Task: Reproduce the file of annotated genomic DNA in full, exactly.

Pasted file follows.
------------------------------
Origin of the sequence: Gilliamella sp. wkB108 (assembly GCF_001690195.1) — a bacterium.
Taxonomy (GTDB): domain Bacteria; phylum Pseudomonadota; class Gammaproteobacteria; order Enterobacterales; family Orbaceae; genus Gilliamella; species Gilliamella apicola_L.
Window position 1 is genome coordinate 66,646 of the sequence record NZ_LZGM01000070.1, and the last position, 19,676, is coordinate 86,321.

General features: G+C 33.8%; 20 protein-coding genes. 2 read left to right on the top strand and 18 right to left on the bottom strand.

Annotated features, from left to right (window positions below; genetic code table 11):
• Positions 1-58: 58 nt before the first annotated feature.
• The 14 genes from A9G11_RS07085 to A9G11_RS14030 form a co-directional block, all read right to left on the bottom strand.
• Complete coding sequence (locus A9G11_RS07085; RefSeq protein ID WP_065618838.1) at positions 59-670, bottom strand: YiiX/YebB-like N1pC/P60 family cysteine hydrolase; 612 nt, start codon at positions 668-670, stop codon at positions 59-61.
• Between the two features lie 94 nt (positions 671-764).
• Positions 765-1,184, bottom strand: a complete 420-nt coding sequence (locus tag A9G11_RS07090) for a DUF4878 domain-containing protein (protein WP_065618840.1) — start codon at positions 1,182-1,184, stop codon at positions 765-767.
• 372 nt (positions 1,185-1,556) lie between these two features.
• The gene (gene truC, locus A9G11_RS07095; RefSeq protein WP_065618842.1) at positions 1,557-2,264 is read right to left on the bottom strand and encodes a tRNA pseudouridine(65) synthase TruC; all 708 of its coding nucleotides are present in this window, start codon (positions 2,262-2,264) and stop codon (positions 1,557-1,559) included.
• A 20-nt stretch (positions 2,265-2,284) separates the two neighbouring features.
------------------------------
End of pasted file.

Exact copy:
Origin of the sequence: Gilliamella sp. wkB108 (assembly GCF_001690195.1) — a bacterium.
Taxonomy (GTDB): domain Bacteria; phylum Pseudomonadota; class Gammaproteobacteria; order Enterobacterales; family Orbaceae; genus Gilliamella; species Gilliamella apicola_L.
Window position 1 is genome coordinate 66,646 of the sequence record NZ_LZGM01000070.1, and the last position, 19,676, is coordinate 86,321.

General features: G+C 33.8%; 20 protein-coding genes. 2 read left to right on the top strand and 18 right to left on the bottom strand.

Annotated features, from left to right (window positions below; genetic code table 11):
• Positions 1-58: 58 nt before the first annotated feature.
• The 14 genes from A9G11_RS07085 to A9G11_RS14030 form a co-directional block, all read right to left on the bottom strand.
• Complete coding sequence (locus A9G11_RS07085; RefSeq protein ID WP_065618838.1) at positions 59-670, bottom strand: YiiX/YebB-like N1pC/P60 family cysteine hydrolase; 612 nt, start codon at positions 668-670, stop codon at positions 59-61.
• Between the two features lie 94 nt (positions 671-764).
• Positions 765-1,184, bottom strand: a complete 420-nt coding sequence (locus tag A9G11_RS07090) for a DUF4878 domain-containing protein (protein WP_065618840.1) — start codon at positions 1,182-1,184, stop codon at positions 765-767.
• 372 nt (positions 1,185-1,556) lie between these two features.
• The gene (gene truC, locus A9G11_RS07095; RefSeq protein WP_065618842.1) at positions 1,557-2,264 is read right to left on the bottom strand and encodes a tRNA pseudouridine(65) synthase TruC; all 708 of its coding nucleotides are present in this window, start codon (positions 2,262-2,264) and stop codon (positions 1,557-1,559) included.
• A 20-nt stretch (positions 2,265-2,284) separates the two neighbouring features.